Twelve unfaunated male calves aged 5-8 months were inoculated with monogeneric protozoa (Epidinium ecaudatum, Eudiplodinium maggii or Entodinium. spp.) or mixed protozoa population. Thus, five groups of rumen protozoa population were established; Unf (unfaunated, protozoa- free), Epi (Epidinium ecaudatum mono-faunated), Eud (Eudiplodiniummaggii mono-faunated), Ent (Entodinium spp. mono-faunated), and Mix (mixed Ophryoscolecids protozoa faunated). The number of total viable bacteria in the rumen was significantly lower in the Epi, Eud and Mix groups than the Unf group. The population of amylolytic bacteria was significantly lower in the Epi group than the Unf group. That of pectinolytic bacteria was higher in the Ent group than the other faunated groups. The number of methanogenic bacteria was significantly higher in the Ent, Eud and Mix groups than Unf, however the Epi group had a lower value than the other faunated groups. The concentration of rumen ammonia-N peaked at 1h after feeding and was significantly higher in the Mix group than in the other groups, and was the lowest in the Unf group. The concentration of rumen volatile fatty acids (VFAs) increased until 2h after feeding. The values of the Unf group were lower than the other groups, but the differences were not significant. The molar proportion of acetate was lowest in the Mix group, highest in the Unf group and the other groups had values intermediate between these two groups. The proportion of butyrate and propionate was lowest in the Unf group.
The introduction of the acetoxymethyl ester of fura-2 (fura-2/AM) has made possible the measurement of the concentration of intracellular free calcium (free [Ca2+]i) in bacteria. We report here a study of intracellular calcium levels and exclusion mechanisms in Streptococcus bovis using fura-2/AM and 45CaCl2. The total [Ca2+] i in cells not energized with glucose increased in proportion to external Ca2+ concentration over the range 0.1-0.5mM, the intra- and extracellular levels being approximately equal. In contrast, the free [Ca2+]i remained at 71.1± 1.9nM in the face of extracellular concentrations from 0.1 to 5mM. Energizing by the addition of glucose produced a dramatic increase in the intracellular concentration of ATP and a marked decrease in total [Ca2+]i, but had no effect on the free [Ca2+]i regardless of whether extracellular calcium was high or low. Total [Ca2+]i was affected little, if at all, by the metabolic inhibitors FCCP and DCCD, implying that neither proton motive force nor F0F1H+-ATPase is necessary for calcium exclusion. In contrast, total [Ca2+]i and ATP were both greatly reduced by iodoacetate. These results suggest that 1) S. bovis has a remarkable calcium buffering capacity, and 2) most of its intracellular calcium exists in a bound form which can be released by energizing via a mechanism coupled to ATP hydrolysis.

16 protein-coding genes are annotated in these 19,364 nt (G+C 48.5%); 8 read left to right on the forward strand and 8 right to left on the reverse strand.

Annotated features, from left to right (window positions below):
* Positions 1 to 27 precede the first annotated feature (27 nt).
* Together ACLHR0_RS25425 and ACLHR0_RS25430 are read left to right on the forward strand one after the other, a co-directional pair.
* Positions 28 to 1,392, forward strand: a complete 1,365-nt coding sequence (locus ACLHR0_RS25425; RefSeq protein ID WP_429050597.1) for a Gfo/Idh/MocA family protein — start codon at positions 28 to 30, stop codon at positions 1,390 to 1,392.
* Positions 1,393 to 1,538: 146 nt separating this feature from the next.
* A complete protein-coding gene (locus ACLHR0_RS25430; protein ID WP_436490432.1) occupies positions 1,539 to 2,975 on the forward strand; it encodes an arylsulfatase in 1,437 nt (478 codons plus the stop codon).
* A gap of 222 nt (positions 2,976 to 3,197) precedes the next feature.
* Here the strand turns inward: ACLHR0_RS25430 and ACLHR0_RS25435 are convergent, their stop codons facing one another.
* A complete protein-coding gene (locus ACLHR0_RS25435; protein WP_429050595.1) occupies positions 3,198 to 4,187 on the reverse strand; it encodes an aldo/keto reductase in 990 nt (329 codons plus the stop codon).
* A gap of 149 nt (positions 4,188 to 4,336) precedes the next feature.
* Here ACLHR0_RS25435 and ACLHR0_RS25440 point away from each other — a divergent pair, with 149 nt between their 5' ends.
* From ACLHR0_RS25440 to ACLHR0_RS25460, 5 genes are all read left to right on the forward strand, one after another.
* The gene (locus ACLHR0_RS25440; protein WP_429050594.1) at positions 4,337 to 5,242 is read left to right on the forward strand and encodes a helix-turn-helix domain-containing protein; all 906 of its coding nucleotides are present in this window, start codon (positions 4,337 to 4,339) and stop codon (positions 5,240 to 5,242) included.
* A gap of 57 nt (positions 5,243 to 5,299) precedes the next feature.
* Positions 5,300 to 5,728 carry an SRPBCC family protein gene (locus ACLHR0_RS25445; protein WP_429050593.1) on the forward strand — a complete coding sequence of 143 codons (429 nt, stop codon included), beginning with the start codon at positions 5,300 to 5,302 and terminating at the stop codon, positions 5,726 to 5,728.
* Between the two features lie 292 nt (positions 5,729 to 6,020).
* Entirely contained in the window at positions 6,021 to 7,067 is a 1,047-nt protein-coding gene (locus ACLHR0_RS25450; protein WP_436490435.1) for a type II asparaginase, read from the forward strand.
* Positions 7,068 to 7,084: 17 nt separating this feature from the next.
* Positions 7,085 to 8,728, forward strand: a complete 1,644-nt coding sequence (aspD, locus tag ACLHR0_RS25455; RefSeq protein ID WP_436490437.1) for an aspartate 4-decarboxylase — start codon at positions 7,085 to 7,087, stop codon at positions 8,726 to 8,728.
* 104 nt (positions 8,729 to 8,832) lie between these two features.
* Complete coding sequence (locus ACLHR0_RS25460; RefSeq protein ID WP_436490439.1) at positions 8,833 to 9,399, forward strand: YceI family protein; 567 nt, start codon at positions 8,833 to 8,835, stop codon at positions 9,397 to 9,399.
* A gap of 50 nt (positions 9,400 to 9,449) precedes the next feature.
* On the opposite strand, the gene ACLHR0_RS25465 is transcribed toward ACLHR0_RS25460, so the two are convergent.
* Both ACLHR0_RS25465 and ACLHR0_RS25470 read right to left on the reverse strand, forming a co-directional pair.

Dextransucrase an enzyme from a new strain of Leuconostoc mesenteroides LM1 cells has been extracted by 10% sucrose acetate buffer solution and purified by ammonium sulphate fractionation. Immobilization of the enzyme on hydroxyapatite changed the temperature optima of the free(soluble) form of dextransucrase from 30 to 50°C. The hydroxyapatite-immobilized dextransucrase could be stored in a refrigerator for 6-8 months and showed activity in 4-5 cycles of repeated use. Similar results were obtained using calcium alginate beads immobilized dextransucrase system. Some of the chemicals which inhibited free dextransucrase had no effect on the immobilized enzyme on hydroxyapatite.